The novel opens with an extended description of the Maison Vauquer, a boarding house in Paris' rue Neuve-Sainte-Geneviève covered with vines, owned by the widow Madame Vauquer. The residents include the law student Eugène de Rastignac, a mysterious agitator named Vautrin, and an elderly retired vermicelli-maker named Jean-Joachim Goriot. The old man is ridiculed frequently by the other boarders, who soon learn that he has bankrupted himself to support his two well-married daughters.
Rastignac, who moved to Paris from the south of France, becomes attracted to the upper class. He has difficulty fitting in, but is tutored by his cousin, Madame de Beauséant, in the ways of high society. Rastignac endears himself to one of Goriot's daughters, Delphine, after extracting money from his own already-poor family. Vautrin, meanwhile, tries to convince Rastignac to pursue an unmarried woman named Victorine, whose family fortune is blocked only by her brother. He offers to clear the way for Rastignac by having the brother killed in a duel.
Rastignac refuses to go along with the plot, balking at the idea of having someone killed to acquire their wealth, but he takes note of Vautrin's machinations. This is a lesson in the harsh realities of high society. Before long, the boarders learn that police are seeking Vautrin, revealed to be a master criminal nicknamed Trompe-la-Mort ("Cheater of Death"). Vautrin arranges for a friend to kill Victorine's brother, in the meantime, and is captured by the police.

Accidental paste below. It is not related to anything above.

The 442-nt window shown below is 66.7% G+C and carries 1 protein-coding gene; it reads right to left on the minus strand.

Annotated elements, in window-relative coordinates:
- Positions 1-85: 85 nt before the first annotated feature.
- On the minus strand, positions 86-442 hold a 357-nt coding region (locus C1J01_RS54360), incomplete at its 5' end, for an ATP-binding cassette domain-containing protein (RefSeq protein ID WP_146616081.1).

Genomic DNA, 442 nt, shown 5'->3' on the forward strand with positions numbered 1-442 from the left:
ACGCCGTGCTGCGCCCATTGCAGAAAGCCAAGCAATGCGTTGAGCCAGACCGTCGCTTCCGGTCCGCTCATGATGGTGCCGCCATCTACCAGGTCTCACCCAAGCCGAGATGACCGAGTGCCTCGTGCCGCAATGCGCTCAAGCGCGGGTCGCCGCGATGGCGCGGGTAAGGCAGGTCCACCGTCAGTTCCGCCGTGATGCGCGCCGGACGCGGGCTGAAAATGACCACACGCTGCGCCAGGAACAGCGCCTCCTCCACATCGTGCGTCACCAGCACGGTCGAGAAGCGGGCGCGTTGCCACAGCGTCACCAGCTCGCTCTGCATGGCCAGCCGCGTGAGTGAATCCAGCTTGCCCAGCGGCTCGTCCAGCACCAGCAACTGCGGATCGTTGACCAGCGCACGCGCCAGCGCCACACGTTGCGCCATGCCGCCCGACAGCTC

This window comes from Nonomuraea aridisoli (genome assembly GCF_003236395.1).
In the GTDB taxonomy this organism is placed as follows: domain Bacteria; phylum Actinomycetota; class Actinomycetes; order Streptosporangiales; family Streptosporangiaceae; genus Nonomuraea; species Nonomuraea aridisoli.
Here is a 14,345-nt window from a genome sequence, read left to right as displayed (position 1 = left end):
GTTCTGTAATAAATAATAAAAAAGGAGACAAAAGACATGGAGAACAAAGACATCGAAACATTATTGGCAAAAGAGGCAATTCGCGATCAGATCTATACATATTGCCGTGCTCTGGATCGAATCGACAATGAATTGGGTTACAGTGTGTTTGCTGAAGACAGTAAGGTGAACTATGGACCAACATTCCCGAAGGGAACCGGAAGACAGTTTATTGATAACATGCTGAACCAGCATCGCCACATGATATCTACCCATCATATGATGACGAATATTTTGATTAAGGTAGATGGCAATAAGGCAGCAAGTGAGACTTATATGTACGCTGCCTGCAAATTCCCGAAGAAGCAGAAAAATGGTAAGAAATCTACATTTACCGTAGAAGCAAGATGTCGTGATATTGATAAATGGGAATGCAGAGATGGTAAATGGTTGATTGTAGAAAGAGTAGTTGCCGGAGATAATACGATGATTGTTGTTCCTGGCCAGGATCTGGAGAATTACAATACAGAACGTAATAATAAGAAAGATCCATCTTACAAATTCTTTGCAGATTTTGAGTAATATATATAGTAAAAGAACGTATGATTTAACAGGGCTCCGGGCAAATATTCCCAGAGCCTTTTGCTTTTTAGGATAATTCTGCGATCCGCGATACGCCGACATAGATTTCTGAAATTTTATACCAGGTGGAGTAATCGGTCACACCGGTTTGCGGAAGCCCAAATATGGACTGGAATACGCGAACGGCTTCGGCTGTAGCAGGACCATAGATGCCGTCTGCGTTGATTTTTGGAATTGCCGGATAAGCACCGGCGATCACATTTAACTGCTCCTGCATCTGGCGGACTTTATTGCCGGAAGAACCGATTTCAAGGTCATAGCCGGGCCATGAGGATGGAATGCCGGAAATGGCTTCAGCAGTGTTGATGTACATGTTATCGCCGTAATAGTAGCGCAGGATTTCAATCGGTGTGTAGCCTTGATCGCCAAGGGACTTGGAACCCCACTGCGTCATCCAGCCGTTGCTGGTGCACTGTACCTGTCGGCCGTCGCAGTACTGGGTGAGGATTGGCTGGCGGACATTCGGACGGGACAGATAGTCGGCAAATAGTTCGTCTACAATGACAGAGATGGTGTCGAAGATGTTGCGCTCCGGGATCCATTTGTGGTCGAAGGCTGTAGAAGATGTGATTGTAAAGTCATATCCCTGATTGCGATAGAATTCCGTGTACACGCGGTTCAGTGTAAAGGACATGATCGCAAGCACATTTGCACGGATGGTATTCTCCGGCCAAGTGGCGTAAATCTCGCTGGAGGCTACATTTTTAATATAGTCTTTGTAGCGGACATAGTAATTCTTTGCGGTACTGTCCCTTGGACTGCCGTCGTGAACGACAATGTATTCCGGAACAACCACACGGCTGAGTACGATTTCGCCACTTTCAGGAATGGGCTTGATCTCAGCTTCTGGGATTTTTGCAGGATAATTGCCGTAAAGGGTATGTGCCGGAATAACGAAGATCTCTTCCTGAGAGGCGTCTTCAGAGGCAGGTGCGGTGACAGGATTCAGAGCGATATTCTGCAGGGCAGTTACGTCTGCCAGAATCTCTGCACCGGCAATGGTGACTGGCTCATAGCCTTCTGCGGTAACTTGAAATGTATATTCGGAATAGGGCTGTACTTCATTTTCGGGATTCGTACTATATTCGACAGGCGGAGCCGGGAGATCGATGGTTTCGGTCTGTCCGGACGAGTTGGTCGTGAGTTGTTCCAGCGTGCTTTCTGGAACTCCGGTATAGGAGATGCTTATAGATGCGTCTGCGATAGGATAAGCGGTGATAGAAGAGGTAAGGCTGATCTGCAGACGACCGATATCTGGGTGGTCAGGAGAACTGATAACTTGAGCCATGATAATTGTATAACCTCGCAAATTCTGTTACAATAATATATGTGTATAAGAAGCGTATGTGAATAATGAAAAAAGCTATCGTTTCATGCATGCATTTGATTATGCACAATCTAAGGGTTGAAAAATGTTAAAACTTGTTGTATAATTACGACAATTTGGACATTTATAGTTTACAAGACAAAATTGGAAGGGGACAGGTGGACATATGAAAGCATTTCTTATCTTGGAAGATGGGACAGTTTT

Goriot, supportive of Rastignac's interest in his daughter and furious with her husband's tyrannical control over her, finds himself unable to help. When his other daughter, Anastasie, informs him that she has been selling off her husband's family jewelry to pay her lover's debts, the old man is overcome with grief at his own impotence and suffers a stroke.
Delphine does not visit Goriot as he lies on his deathbed, and Anastasie arrives too late, only once he has lost consciousness. Before dying, Goriot rages about their disrespect toward him. His funeral is attended only by Rastignac, a servant named Christophe, and two paid mourners. Goriot's daughters, rather than being present at the funeral, send their empty coaches, each bearing their families' respective coat of arms. After the short ceremony, Rastignac turns to face Paris as the lights of evening begin to appear. He sets out to dine with Delphine de Nucingen and declares to the city: "À nous deux, maintenant!" ("It's between you and me now!")